After China and Japan, I’m ending my long-distance business trips in New York / New Jersey from June 11 to 16. So again, if some of you want to grab a drink and discuss innovation, or corporate incubation, ping me. ; )
Avoiding the usual pitfalls of culture change means focusing on coherence and meaning.
Even when most of the “right” ingredients were implemented, most corporate culture changes fail anyway. And the quintessential trap is always the same: the culture of a company is a multi-layered assemblage. Work on one layer at a time (such as the behaviours) and you’ll have results. However, after a while, other layers that were unchanged (values, vision…) will collide and counteract the initial results. These various elements of corporate culture move at different speeds. They don’t even have the same plasticity and are driven by factors that can be very counter-intuitive. In the end, avoiding a full-stack approach to corporate culture change is a rookie mistake. Let’s see then how to deal with it…
Ask junior employees to mentor senior managers on the digital transformation. Such an obvious and bright idea. What can go wrong?
After a few years designing and supporting reverse mentoring programmes, many of the same issues keep coming back. Reverse mentoring is often a great strategy to support the digital transformation of an organisation since it connects senior decision makers with junior digital natives. The idea is simple, by encouraging cross-generational discussions and experience sharing the organisation gains in agility in the digital era. However, in reality, many issues cloud this simple logic and we are going to explore why that happens and how to get over it.
Companies are making many different attempts to change their cultures as they realise that it has become critical if they want to survive in their rapidly evolving markets.
When dealing with corporate culture change, companies usually choose among three main strategies. Every one of them has obvious benefits but often is badly implemented because the overall logic of culture change is not understood. One of the usual trap is that culture change is often too directive, and directing hundreds or thousands of people to behave differently, to think differently, to make different decisions, to have risk mindset… becomes an impossible task. Here we’ll explore the three usual ways to change organisational culture follow, see their benefits, and why they fail. This will lead us in a follow up article to open a different approach more rooted in how the organisation’s DNA and its culture intertwine.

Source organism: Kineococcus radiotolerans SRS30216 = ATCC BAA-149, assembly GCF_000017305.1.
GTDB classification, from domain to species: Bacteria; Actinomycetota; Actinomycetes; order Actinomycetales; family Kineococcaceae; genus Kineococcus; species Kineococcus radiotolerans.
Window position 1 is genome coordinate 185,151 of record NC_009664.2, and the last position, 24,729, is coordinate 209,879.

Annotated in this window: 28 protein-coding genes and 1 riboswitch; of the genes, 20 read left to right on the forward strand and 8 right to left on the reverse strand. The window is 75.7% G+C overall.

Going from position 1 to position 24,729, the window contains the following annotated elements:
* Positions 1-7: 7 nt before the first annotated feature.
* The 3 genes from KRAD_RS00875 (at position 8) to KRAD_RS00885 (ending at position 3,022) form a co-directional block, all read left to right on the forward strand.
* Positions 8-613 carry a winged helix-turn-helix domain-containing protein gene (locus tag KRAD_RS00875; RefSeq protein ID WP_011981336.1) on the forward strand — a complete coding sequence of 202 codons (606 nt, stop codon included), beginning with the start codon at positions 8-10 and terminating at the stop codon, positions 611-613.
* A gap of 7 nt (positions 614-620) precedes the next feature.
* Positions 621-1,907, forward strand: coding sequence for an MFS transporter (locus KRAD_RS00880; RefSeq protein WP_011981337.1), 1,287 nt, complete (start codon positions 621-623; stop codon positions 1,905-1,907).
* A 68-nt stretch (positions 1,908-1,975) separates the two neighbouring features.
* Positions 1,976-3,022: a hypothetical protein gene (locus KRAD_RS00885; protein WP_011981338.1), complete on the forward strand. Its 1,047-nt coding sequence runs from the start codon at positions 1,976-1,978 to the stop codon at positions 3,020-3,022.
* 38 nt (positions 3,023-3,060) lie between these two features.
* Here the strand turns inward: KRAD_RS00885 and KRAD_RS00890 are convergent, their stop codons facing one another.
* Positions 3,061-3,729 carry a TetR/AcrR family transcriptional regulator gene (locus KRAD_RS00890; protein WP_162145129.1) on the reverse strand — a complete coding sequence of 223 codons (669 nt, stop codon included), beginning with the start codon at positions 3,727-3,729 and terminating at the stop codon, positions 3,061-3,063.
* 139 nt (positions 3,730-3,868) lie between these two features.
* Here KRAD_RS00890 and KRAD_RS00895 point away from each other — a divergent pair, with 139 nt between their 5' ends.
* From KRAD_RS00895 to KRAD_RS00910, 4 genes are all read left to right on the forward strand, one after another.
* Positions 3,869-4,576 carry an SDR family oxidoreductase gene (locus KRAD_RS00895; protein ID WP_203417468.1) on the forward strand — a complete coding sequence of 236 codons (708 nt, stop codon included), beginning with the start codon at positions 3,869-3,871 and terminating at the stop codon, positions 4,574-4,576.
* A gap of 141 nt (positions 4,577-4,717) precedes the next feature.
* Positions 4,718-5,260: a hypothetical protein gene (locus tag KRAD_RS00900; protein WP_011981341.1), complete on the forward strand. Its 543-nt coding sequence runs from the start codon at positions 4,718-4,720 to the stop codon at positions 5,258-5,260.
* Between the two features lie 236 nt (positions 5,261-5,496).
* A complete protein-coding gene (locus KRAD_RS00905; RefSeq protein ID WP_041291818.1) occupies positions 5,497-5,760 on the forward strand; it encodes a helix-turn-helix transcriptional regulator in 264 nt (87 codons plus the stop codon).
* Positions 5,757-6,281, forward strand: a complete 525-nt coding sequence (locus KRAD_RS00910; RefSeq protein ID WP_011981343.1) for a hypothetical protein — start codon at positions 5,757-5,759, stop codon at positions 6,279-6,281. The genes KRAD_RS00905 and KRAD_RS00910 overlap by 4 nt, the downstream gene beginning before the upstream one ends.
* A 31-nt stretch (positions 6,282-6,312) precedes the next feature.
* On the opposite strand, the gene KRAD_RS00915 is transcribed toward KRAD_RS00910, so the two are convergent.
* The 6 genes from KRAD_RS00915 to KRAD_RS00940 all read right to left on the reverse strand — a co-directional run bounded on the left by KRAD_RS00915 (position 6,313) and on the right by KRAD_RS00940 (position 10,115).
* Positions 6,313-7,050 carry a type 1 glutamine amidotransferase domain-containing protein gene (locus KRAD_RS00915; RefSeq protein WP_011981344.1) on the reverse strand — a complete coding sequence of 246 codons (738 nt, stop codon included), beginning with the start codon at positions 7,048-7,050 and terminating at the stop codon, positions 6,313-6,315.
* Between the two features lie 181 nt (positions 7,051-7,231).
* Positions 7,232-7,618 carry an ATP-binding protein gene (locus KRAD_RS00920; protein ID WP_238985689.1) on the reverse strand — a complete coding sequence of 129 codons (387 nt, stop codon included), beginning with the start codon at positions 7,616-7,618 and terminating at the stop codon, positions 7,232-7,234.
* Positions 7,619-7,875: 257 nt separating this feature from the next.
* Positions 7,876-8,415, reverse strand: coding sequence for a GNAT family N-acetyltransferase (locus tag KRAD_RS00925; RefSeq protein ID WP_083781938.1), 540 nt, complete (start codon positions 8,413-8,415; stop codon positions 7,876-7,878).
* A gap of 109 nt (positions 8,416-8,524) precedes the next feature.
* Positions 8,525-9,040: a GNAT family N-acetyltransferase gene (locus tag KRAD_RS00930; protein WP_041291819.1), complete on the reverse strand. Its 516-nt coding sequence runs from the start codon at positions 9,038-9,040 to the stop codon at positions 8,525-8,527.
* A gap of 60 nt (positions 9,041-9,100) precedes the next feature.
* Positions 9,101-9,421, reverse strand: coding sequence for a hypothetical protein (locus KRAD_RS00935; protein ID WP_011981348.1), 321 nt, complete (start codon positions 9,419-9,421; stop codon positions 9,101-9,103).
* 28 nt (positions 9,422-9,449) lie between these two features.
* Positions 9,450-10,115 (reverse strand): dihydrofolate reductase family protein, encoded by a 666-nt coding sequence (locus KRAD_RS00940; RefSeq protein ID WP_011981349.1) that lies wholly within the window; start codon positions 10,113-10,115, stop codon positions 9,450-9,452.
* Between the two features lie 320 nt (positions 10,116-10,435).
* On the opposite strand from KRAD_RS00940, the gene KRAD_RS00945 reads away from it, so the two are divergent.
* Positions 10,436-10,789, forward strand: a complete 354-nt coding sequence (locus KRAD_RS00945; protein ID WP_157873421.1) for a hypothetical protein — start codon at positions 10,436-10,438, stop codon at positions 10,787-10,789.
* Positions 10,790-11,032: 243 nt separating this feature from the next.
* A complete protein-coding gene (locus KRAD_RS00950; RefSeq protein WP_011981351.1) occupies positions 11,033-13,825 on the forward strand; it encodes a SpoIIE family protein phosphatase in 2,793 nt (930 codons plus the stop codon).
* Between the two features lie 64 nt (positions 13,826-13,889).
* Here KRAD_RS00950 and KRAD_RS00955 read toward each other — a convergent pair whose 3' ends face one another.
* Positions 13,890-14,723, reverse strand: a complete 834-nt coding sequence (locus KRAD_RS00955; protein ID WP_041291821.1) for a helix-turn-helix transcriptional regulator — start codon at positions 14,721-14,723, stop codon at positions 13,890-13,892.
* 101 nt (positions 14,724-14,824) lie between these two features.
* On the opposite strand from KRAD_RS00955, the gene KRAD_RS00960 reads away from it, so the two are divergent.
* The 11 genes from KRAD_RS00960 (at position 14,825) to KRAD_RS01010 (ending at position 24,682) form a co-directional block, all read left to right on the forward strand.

If you’re in Darmstadt on May 17th, you can join me and the wonderful team of the Merck Innovation Center at 5:30pm for a keynote on Trading Risks. We’ll discuss how startups and multinationals should recalibrate their relationships after years of fumbling around, and why building no-bullshit synergies matters more than ever.
Follow this link for further details.
I’ll be in Tokyo from May 22 to 26. As usual, I’ll be working with customers, but if you’re around this is also a good time to grab a coffee or a bite and exchange on business, innovation or other things. Just connect with me on Twitter or through the ‘Contact us’ menu above. I might also have spare time for a keynote or an event in case you’d be interested.
We tend to use overly complex or simplistic tools to design or assess businesses. The middle-road of simple to understand, yet weaponized tools is always hard to get to. Ask any any executive or entrepreneur to explain his company and you usually get a mess.